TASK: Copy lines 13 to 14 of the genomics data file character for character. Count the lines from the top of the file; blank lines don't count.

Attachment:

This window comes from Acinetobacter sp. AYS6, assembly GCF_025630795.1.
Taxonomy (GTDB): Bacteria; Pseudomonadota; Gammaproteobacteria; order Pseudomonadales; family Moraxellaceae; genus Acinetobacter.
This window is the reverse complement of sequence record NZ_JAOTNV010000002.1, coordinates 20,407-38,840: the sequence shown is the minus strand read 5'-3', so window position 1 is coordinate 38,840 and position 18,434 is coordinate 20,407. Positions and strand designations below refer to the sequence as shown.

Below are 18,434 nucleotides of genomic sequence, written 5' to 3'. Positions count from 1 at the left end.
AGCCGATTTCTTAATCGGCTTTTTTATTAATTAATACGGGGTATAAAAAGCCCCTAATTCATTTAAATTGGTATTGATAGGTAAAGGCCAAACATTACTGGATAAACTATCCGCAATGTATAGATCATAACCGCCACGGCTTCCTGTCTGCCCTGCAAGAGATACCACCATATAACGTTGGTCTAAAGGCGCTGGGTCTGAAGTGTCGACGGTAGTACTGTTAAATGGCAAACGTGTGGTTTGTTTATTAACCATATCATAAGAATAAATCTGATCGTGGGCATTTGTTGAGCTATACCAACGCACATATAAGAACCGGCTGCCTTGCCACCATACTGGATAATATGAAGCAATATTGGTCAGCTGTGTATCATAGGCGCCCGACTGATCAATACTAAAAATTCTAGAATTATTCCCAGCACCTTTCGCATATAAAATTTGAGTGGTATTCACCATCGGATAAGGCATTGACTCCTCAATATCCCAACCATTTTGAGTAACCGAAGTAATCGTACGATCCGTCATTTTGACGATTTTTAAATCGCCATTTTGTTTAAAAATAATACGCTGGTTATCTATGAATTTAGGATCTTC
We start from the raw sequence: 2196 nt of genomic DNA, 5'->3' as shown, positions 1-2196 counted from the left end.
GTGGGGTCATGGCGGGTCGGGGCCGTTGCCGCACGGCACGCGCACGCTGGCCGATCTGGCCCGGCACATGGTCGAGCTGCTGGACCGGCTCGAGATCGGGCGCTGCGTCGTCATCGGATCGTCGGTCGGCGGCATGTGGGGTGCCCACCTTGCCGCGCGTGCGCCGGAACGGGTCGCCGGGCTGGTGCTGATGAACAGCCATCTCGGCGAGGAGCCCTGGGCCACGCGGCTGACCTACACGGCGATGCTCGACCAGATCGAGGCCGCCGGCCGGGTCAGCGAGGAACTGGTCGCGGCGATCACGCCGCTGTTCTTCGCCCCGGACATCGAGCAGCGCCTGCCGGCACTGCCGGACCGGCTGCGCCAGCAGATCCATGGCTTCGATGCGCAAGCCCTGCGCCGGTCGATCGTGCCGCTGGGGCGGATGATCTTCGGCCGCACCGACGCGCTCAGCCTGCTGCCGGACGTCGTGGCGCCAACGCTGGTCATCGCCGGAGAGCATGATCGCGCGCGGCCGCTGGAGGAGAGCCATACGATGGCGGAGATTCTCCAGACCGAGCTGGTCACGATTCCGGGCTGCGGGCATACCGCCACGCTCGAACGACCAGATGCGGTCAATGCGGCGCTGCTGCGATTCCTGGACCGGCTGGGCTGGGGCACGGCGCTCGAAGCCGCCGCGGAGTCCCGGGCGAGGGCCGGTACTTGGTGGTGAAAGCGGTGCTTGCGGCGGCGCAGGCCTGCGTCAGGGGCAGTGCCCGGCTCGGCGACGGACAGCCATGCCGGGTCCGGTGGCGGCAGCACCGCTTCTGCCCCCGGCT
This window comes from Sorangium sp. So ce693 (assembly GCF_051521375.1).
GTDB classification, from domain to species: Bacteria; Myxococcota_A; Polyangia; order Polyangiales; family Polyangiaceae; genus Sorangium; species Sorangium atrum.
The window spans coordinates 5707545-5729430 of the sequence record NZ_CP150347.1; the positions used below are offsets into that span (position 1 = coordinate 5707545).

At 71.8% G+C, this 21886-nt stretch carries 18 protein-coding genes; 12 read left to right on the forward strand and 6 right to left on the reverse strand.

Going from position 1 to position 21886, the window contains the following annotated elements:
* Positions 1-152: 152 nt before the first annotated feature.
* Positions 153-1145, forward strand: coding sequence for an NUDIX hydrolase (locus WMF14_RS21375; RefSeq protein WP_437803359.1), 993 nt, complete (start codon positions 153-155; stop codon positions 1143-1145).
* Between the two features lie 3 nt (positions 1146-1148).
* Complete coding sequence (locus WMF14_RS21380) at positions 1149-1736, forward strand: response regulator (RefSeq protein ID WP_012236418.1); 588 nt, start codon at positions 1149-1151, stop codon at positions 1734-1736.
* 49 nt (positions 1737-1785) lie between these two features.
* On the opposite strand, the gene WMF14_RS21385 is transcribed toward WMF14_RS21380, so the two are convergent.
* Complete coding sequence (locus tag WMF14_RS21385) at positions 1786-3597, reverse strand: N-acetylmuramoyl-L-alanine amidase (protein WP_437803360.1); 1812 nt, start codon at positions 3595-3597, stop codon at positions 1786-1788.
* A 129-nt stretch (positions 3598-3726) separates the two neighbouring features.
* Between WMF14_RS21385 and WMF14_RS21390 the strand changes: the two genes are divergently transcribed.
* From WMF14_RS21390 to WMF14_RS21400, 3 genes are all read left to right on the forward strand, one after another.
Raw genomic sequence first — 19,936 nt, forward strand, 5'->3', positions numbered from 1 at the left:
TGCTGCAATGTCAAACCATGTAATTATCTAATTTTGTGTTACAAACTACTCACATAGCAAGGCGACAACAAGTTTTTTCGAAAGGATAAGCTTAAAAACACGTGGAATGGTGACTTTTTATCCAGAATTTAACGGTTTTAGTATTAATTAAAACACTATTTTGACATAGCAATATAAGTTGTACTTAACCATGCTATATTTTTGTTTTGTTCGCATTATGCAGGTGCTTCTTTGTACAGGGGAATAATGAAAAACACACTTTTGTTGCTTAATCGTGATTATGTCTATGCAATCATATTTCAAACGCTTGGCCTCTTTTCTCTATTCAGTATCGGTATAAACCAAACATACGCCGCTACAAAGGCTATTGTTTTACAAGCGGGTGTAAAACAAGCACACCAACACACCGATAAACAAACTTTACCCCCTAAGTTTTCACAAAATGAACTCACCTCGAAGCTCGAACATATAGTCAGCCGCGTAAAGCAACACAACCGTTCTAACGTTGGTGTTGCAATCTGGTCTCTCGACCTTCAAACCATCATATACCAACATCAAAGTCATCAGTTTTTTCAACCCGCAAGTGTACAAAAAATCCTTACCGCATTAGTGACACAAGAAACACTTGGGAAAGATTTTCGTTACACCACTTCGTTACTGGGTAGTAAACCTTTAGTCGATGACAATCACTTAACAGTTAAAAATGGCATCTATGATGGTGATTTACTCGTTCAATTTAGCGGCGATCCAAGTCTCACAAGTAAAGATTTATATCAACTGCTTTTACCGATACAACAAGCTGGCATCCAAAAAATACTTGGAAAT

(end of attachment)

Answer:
* Positions 1-152: 152 nt before the first annotated feature.
* Positions 153-1145, forward strand: coding sequence for an NUDIX hydrolase (locus WMF14_RS21375; RefSeq protein WP_437803359.1), 993 nt, complete (start codon positions 153-155; stop codon positions 1143-1145).